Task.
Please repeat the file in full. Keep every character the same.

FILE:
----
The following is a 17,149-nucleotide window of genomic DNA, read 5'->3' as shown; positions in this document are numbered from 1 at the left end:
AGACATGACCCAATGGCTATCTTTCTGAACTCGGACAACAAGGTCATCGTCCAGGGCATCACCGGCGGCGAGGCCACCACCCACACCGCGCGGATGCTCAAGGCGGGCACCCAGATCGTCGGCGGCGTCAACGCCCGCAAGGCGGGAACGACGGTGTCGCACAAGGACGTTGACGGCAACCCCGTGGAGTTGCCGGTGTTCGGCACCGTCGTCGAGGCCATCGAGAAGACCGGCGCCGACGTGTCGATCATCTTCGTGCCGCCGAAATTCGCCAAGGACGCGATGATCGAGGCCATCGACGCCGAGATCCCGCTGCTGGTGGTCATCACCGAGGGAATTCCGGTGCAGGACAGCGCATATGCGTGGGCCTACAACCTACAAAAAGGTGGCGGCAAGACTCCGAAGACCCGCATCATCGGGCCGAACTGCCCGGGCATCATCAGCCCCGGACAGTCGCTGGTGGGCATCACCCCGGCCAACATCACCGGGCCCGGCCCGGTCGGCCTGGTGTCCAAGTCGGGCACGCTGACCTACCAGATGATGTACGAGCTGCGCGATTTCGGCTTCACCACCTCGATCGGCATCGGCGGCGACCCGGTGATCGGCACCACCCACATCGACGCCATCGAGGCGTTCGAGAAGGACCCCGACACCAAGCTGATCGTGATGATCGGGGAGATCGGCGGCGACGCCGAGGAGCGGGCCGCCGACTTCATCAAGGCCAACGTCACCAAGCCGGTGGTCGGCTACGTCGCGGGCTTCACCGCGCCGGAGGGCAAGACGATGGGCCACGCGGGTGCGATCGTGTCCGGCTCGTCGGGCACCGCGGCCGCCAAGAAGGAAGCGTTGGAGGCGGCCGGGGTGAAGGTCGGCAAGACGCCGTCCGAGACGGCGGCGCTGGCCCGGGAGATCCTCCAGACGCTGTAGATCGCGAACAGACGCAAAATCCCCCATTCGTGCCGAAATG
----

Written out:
The following is a 17,149-nucleotide window of genomic DNA, read 5'->3' as shown; positions in this document are numbered from 1 at the left end:
AGACATGACCCAATGGCTATCTTTCTGAACTCGGACAACAAGGTCATCGTCCAGGGCATCACCGGCGGCGAGGCCACCACCCACACCGCGCGGATGCTCAAGGCGGGCACCCAGATCGTCGGCGGCGTCAACGCCCGCAAGGCGGGAACGACGGTGTCGCACAAGGACGTTGACGGCAACCCCGTGGAGTTGCCGGTGTTCGGCACCGTCGTCGAGGCCATCGAGAAGACCGGCGCCGACGTGTCGATCATCTTCGTGCCGCCGAAATTCGCCAAGGACGCGATGATCGAGGCCATCGACGCCGAGATCCCGCTGCTGGTGGTCATCACCGAGGGAATTCCGGTGCAGGACAGCGCATATGCGTGGGCCTACAACCTACAAAAAGGTGGCGGCAAGACTCCGAAGACCCGCATCATCGGGCCGAACTGCCCGGGCATCATCAGCCCCGGACAGTCGCTGGTGGGCATCACCCCGGCCAACATCACCGGGCCCGGCCCGGTCGGCCTGGTGTCCAAGTCGGGCACGCTGACCTACCAGATGATGTACGAGCTGCGCGATTTCGGCTTCACCACCTCGATCGGCATCGGCGGCGACCCGGTGATCGGCACCACCCACATCGACGCCATCGAGGCGTTCGAGAAGGACCCCGACACCAAGCTGATCGTGATGATCGGGGAGATCGGCGGCGACGCCGAGGAGCGGGCCGCCGACTTCATCAAGGCCAACGTCACCAAGCCGGTGGTCGGCTACGTCGCGGGCTTCACCGCGCCGGAGGGCAAGACGATGGGCCACGCGGGTGCGATCGTGTCCGGCTCGTCGGGCACCGCGGCCGCCAAGAAGGAAGCGTTGGAGGCGGCCGGGGTGAAGGTCGGCAAGACGCCGTCCGAGACGGCGGCGCTGGCCCGGGAGATCCTCCAGACGCTGTAGATCGCGAACAGACGCAAAATCCCCCATTCGTGCCGAAATG